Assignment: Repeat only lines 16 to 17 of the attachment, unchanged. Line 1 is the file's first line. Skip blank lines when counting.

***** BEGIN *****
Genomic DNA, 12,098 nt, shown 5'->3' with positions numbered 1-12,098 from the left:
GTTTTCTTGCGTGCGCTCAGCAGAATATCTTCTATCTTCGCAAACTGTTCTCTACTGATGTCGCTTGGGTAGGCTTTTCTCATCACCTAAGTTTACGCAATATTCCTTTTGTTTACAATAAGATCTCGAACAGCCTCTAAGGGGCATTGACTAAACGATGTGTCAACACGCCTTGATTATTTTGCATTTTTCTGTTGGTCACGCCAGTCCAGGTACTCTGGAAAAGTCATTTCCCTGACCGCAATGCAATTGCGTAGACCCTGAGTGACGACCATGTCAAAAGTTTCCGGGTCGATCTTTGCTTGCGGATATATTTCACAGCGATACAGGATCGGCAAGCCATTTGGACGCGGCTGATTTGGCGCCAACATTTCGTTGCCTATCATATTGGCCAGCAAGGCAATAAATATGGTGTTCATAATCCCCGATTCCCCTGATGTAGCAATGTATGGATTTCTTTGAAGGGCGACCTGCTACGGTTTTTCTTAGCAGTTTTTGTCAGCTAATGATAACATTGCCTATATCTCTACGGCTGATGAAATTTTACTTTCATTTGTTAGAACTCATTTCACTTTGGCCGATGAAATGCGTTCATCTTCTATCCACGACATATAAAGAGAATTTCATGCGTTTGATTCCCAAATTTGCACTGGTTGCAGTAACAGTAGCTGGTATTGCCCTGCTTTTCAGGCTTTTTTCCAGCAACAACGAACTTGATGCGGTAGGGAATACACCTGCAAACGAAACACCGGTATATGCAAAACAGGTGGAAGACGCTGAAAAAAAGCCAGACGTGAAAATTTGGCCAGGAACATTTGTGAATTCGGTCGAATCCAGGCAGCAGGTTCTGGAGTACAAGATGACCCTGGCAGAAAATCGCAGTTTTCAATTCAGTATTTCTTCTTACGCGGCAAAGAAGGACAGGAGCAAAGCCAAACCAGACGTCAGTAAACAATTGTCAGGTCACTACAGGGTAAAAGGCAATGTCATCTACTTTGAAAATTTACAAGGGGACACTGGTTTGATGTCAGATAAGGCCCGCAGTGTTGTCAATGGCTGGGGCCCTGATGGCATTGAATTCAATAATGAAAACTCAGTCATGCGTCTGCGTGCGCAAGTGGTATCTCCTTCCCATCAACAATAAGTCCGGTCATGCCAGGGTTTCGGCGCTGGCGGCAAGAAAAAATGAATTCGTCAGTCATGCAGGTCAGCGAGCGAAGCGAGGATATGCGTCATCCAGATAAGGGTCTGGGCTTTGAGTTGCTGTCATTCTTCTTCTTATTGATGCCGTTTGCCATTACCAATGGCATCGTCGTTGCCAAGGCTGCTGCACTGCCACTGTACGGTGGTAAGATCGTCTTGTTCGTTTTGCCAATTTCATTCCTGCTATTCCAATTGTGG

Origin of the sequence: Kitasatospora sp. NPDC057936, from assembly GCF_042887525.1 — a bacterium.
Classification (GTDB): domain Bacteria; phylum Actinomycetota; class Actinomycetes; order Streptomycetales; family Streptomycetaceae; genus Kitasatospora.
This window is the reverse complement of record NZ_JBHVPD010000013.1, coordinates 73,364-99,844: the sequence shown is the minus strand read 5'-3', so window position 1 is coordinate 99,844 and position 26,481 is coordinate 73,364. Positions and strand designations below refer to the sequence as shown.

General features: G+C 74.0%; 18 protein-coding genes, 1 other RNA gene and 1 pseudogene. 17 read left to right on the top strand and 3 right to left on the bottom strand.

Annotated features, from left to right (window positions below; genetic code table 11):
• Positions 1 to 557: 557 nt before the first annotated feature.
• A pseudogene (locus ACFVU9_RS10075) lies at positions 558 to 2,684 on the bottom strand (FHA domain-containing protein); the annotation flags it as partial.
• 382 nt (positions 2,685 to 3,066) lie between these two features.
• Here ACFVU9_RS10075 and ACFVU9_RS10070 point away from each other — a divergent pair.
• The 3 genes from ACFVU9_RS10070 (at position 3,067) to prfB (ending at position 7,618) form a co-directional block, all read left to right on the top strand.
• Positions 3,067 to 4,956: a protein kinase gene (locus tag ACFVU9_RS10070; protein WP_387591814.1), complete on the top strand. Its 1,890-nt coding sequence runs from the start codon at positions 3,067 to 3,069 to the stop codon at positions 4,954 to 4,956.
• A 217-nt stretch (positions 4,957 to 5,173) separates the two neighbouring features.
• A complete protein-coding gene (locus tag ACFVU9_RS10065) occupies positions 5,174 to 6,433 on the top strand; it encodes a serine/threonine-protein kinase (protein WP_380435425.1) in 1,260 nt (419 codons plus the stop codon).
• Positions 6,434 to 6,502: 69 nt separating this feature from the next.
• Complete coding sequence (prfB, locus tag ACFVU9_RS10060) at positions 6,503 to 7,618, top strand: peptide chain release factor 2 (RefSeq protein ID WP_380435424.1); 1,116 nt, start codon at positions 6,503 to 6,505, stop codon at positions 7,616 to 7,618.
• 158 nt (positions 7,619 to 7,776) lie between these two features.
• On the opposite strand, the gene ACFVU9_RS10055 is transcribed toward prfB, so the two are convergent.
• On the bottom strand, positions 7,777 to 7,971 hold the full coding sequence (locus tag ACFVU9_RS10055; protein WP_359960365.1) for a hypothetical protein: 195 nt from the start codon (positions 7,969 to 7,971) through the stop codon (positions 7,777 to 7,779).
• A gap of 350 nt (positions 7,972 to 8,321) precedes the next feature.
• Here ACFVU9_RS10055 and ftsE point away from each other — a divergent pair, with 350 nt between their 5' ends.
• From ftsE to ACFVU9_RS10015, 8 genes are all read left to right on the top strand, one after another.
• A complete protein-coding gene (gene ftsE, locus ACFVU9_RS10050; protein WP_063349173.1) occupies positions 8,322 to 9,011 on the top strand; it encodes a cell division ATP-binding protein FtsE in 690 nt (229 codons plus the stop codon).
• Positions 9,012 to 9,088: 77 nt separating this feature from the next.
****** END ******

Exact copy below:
• Positions 6,434 to 6,502: 69 nt separating this feature from the next.
• Complete coding sequence (prfB, locus tag ACFVU9_RS10060) at positions 6,503 to 7,618, top strand: peptide chain release factor 2 (RefSeq protein ID WP_380435424.1); 1,116 nt, start codon at positions 6,503 to 6,505, stop codon at positions 7,616 to 7,618.